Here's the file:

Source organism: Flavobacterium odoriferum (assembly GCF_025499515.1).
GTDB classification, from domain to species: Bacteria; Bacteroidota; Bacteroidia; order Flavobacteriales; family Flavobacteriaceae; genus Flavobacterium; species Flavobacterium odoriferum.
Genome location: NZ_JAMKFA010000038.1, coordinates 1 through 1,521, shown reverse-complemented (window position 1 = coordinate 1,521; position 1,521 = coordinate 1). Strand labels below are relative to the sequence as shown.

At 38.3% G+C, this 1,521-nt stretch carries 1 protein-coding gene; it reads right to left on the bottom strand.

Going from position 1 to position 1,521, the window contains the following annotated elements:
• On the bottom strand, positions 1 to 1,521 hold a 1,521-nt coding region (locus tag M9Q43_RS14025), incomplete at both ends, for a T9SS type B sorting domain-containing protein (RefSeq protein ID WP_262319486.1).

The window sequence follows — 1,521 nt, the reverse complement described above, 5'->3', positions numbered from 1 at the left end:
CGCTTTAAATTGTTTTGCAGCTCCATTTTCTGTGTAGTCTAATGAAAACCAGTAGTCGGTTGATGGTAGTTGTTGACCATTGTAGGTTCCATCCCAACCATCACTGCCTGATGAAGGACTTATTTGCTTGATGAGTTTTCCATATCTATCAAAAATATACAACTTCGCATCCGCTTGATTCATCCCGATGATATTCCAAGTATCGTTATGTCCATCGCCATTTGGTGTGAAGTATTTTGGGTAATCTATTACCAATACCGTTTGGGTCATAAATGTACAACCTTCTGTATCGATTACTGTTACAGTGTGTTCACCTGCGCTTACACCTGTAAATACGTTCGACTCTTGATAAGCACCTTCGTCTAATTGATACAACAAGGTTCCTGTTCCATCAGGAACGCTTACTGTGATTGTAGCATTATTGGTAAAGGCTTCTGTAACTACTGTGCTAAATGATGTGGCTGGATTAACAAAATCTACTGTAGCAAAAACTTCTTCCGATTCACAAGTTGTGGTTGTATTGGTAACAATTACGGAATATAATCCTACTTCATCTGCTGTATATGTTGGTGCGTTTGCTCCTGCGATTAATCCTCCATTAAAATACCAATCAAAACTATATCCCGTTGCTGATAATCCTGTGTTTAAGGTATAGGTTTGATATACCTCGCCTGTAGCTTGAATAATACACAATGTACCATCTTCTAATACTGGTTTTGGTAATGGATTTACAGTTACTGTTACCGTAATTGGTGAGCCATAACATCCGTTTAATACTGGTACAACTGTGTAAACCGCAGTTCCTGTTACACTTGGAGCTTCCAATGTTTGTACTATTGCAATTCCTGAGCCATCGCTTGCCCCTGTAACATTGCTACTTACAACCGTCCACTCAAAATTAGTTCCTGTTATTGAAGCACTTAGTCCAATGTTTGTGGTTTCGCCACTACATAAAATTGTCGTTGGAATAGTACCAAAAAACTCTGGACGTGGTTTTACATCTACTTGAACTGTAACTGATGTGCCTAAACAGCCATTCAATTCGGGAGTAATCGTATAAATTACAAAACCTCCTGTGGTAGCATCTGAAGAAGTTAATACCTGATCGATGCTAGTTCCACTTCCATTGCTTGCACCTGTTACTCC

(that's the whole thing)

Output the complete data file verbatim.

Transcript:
Source organism: Flavobacterium odoriferum (assembly GCF_025499515.1).
GTDB classification, from domain to species: Bacteria; Bacteroidota; Bacteroidia; order Flavobacteriales; family Flavobacteriaceae; genus Flavobacterium; species Flavobacterium odoriferum.
Genome location: NZ_JAMKFA010000038.1, coordinates 1 through 1,521, shown reverse-complemented (window position 1 = coordinate 1,521; position 1,521 = coordinate 1). Strand labels below are relative to the sequence as shown.

At 38.3% G+C, this 1,521-nt stretch carries 1 protein-coding gene; it reads right to left on the bottom strand.

Going from position 1 to position 1,521, the window contains the following annotated elements:
• On the bottom strand, positions 1 to 1,521 hold a 1,521-nt coding region (locus tag M9Q43_RS14025), incomplete at both ends, for a T9SS type B sorting domain-containing protein (RefSeq protein ID WP_262319486.1).

The window sequence follows — 1,521 nt, the reverse complement described above, 5'->3', positions numbered from 1 at the left end:
CGCTTTAAATTGTTTTGCAGCTCCATTTTCTGTGTAGTCTAATGAAAACCAGTAGTCGGTTGATGGTAGTTGTTGACCATTGTAGGTTCCATCCCAACCATCACTGCCTGATGAAGGACTTATTTGCTTGATGAGTTTTCCATATCTATCAAAAATATACAACTTCGCATCCGCTTGATTCATCCCGATGATATTCCAAGTATCGTTATGTCCATCGCCATTTGGTGTGAAGTATTTTGGGTAATCTATTACCAATACCGTTTGGGTCATAAATGTACAACCTTCTGTATCGATTACTGTTACAGTGTGTTCACCTGCGCTTACACCTGTAAATACGTTCGACTCTTGATAAGCACCTTCGTCTAATTGATACAACAAGGTTCCTGTTCCATCAGGAACGCTTACTGTGATTGTAGCATTATTGGTAAAGGCTTCTGTAACTACTGTGCTAAATGATGTGGCTGGATTAACAAAATCTACTGTAGCAAAAACTTCTTCCGATTCACAAGTTGTGGTTGTATTGGTAACAATTACGGAATATAATCCTACTTCATCTGCTGTATATGTTGGTGCGTTTGCTCCTGCGATTAATCCTCCATTAAAATACCAATCAAAACTATATCCCGTTGCTGATAATCCTGTGTTTAAGGTATAGGTTTGATATACCTCGCCTGTAGCTTGAATAATACACAATGTACCATCTTCTAATACTGGTTTTGGTAATGGATTTACAGTTACTGTTACCGTAATTGGTGAGCCATAACATCCGTTTAATACTGGTACAACTGTGTAAACCGCAGTTCCTGTTACACTTGGAGCTTCCAATGTTTGTACTATTGCAATTCCTGAGCCATCGCTTGCCCCTGTAACATTGCTACTTACAACCGTCCACTCAAAATTAGTTCCTGTTATTGAAGCACTTAGTCCAATGTTTGTGGTTTCGCCACTACATAAAATTGTCGTTGGAATAGTACCAAAAAACTCTGGACGTGGTTTTACATCTACTTGAACTGTAACTGATGTGCCTAAACAGCCATTCAATTCGGGAGTAATCGTATAAATTACAAAACCTCCTGTGGTAGCATCTGAAGAAGTTAATACCTGATCGATGCTAGTTCCACTTCCATTGCTTGCACCTGTTACTCC